Mount Sherman, in the middle of the north- to south-trending Mosquito Range, is a rounded 14,036-foot-high (4,278 meters) peak that rises above the western edge of broad South Park in central Colorado. The mountain, usually considered the easiest of Colorado’s 55 Fourteeners, is an excellent climb for beginning mountaineers, children, and visitors unused to Colorado’s high altitude and, in summer, requires only basic outdoor gear. The peak is named for the great Union General William Tecumseh Sherman who, during the Civil War, practiced a scorched earth policy while marching to Atlanta in 1864.
Sherman, Colorado’s 46th highest peak, is a fast hike for a reasonably fit person since it is possible to park as high as 12,000 feet, leaving only a couple thousand feet of elevation gain to the summit and a round-trip hike of just over five miles. Like all the Fourteeners though, Mount Sherman needs to be treated with some respect. Thunderstorms brew over the Sawatch Range to the west and move in quickly. It always seems windy on Sherman’s upper ridge and summit. It’s best to get an early start, carry rain gear, and keep an eye on the weather for thunderstorms and lightning. Keep in mind that the mountain is on a mining claim owned by the Day Mine Company in Leadville.
- Peak: Mount Sherman 14,036 feet (4,278 meters)
- Location: Central Colorado. Southwest of Fairplay
- Range: Mosquito Range
- Difficulty: Class 2. Moderate. Hiking and scrambling over boulders.
- Trailhead Elevation: 12,000 feet (In winter the road closes at Leavick at 11,250 feet)
- Elevation Gain: 2,100 feet or 2,900 feet from Leavick
- Round-Trip Distance: 5.25 miles (8.5 miles from Leavick)
- Camping: Informal primitive camping at the trailhead and along County Road 18.
- Lodging: Hotels and motels are in Fairplay just to the north.
- Nearest Town: Fairplay
Directions to Trailhead: From Fairplay on the northwest edge of South Park, drive south on US 285 for just over a mile and make a right turn on Park County Road 18. Follow the gravel road for just over 10 miles to the preferred parking area at 11,250 feet at the old Leavick town site. The road is closed here in winter. Park at Leavick or continue driving.
Past Leavick, you can drive up the very rough road for another 1.5 miles. A passenger car can make it with care in good conditions, but a high-clearance vehicle is preferred. The road may be impassable after severe storms. A couple small pulloffs are found as well as a final parking area just before a gate at 12,000 feet.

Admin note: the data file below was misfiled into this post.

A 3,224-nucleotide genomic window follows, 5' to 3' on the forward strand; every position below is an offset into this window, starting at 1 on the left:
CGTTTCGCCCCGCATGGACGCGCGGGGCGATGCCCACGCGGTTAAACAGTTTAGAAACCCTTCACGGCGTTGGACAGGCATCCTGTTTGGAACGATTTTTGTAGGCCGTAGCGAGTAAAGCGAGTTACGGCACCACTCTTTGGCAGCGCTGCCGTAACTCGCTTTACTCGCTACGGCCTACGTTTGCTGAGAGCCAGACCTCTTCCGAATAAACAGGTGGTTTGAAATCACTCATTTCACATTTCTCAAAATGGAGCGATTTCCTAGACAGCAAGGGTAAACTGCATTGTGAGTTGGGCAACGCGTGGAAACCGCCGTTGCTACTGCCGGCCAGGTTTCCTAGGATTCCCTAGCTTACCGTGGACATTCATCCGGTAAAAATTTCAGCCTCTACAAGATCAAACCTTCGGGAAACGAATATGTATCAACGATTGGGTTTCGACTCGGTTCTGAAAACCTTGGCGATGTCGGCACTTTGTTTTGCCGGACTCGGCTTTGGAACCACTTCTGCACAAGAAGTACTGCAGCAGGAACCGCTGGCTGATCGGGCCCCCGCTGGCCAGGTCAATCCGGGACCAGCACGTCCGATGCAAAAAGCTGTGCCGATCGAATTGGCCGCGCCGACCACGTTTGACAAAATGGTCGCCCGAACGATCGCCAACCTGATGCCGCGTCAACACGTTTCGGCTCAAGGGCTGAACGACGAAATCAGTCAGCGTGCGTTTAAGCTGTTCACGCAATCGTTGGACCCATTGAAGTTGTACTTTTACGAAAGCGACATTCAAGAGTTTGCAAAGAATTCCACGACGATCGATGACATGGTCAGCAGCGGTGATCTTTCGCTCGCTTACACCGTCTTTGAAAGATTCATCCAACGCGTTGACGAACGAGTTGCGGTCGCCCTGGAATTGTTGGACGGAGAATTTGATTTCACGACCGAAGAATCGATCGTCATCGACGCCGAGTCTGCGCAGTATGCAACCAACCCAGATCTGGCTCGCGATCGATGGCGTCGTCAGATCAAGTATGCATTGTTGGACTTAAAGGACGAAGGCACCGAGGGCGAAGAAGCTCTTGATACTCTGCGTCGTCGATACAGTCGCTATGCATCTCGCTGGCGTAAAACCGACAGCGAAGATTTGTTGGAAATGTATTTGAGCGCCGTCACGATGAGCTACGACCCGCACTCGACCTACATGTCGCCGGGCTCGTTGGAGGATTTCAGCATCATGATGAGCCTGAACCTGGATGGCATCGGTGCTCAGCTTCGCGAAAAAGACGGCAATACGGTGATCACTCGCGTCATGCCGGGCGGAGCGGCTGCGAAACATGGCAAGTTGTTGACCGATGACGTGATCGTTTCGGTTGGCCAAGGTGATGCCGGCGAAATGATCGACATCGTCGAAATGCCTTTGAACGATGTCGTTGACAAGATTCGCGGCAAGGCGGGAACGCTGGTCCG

Route Description: From the Leavick parking area (4.25 miles to the summit from Leavick), hike up the road for 1.5 miles to the upper parking lot. Continue hiking up the road, passing a gate at 12,000 feet, to the Dauntless Mine and some old wooden buildings at 12,300 feet. Continue northwest up the road in a wide basin below the obvious Hilltop Mine and follow it up to the mine at 12,900 feet. Trek west and scramble up loose rock and along a rough climber path to the 13,140-foot-high saddle between Mount Sherman on the right (north) and Mount Sheridan on the left (south). From here you have just under 1,000 feet of elevation to gain to the top.
Climb up right onto Sherman’s broad southwest ridge, following braided trails (pick the most obvious one if possible). After a few hundred feet of climbing, the ridge begins to narrow. Hike up a good trail along the ridge crest to the mountain’s long flat summit. Locate the summit cairn, usually an immense pile of stones, and sign your name in the official register. There—you’ve made it. Your first Fourteener!
The best descent is to reverse the same route that you followed up the mountain. In late spring and early summer, you can make a swift glissade down snowfields on Sherman’s southeast flank. Just remember to carry and use an ice axe. This also makes a good ski descent if there’s enough snow.
Buy a Climbing Guide to Colorado’s Fourteeners
Colorado Fourteeners: From Hikes to Climbs by Gerry Roach.